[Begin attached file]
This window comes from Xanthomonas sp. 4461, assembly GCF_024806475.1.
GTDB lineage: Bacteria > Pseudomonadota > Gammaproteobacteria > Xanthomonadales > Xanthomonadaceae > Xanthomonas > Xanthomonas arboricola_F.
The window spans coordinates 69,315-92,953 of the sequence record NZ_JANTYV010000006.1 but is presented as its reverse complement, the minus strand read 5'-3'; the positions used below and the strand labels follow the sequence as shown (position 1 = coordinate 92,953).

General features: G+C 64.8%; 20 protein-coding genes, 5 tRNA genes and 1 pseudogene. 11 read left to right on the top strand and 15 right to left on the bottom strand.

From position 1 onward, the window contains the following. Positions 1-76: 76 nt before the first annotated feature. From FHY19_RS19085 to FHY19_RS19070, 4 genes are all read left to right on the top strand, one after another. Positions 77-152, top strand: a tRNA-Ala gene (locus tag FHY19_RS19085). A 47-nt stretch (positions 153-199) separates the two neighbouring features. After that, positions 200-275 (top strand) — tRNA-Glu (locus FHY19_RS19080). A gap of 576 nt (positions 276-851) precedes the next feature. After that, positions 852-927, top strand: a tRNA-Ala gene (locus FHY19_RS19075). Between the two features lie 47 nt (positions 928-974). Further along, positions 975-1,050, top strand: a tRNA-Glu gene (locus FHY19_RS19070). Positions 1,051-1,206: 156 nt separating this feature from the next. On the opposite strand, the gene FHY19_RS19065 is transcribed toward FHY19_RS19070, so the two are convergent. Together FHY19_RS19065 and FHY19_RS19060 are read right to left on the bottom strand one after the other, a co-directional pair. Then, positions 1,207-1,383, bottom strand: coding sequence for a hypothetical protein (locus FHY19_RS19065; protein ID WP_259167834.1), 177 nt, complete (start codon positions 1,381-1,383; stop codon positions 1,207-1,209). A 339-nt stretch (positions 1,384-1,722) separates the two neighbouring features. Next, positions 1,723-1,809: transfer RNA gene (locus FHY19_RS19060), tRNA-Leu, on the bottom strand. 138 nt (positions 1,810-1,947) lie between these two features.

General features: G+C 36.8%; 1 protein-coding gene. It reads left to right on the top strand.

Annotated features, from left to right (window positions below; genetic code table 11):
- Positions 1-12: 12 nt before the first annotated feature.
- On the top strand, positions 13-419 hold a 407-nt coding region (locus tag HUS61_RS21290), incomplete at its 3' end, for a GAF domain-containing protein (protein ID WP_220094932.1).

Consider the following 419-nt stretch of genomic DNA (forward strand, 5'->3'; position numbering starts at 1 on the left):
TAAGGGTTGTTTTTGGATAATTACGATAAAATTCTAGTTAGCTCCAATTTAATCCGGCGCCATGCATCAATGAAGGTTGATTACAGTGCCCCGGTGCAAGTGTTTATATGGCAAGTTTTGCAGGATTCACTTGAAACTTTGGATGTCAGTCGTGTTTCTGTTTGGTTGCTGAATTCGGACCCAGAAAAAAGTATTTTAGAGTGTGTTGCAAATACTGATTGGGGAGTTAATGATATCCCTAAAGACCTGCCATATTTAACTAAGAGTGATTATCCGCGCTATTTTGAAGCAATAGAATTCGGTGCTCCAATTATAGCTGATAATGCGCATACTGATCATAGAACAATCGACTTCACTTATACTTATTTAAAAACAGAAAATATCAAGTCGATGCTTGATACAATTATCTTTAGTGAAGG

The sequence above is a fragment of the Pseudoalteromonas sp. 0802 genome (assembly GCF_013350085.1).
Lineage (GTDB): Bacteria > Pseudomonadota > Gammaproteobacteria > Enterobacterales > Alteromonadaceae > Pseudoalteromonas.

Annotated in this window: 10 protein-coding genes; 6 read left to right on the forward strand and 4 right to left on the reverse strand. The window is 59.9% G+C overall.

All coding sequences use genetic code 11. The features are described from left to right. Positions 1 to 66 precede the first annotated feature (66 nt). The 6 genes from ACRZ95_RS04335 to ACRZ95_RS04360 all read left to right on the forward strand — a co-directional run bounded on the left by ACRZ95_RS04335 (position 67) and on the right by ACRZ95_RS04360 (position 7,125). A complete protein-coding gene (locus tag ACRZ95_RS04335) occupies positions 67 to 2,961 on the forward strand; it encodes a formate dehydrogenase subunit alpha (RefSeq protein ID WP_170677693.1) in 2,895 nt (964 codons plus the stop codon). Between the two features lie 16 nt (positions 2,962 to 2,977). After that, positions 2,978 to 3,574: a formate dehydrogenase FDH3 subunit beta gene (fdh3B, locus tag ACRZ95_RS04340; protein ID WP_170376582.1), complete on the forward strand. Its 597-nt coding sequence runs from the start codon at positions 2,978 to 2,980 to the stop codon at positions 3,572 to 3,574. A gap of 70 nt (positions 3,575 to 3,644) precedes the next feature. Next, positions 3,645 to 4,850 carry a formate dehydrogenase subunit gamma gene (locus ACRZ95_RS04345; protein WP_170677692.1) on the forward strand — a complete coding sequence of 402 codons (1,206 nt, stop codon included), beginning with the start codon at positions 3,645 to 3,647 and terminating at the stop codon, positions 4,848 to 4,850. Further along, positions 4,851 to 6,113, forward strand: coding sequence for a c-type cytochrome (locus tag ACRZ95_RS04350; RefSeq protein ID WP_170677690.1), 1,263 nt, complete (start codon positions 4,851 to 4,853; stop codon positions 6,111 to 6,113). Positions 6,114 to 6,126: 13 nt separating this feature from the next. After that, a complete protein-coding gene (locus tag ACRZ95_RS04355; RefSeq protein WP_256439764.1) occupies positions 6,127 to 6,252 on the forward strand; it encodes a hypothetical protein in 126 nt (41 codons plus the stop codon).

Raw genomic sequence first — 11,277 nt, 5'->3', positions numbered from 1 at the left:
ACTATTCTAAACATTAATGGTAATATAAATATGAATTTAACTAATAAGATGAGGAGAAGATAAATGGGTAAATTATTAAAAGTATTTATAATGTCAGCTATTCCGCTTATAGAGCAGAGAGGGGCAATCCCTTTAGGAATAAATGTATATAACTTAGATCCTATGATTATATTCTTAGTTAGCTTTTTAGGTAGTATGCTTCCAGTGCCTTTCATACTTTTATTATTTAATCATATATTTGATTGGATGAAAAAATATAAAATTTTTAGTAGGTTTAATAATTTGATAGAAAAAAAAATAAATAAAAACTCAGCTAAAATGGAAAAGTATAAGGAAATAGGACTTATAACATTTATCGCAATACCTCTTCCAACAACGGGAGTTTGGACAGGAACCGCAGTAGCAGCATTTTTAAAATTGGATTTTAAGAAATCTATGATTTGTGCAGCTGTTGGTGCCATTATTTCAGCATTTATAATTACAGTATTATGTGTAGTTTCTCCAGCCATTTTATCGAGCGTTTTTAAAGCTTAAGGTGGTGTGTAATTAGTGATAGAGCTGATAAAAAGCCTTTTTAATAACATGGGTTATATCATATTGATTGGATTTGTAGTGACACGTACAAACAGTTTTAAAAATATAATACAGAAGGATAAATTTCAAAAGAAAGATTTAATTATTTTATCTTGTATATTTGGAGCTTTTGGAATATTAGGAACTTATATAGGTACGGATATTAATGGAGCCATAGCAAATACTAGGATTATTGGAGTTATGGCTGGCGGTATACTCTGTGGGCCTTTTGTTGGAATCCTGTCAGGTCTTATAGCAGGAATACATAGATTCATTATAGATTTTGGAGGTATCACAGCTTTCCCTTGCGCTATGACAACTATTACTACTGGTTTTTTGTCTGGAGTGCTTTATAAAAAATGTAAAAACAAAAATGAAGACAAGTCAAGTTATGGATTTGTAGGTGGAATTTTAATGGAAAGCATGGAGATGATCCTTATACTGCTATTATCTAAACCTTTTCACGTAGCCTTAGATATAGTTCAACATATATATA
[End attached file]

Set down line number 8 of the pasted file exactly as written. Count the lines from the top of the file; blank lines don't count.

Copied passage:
- Positions 1-12: 12 nt before the first annotated feature.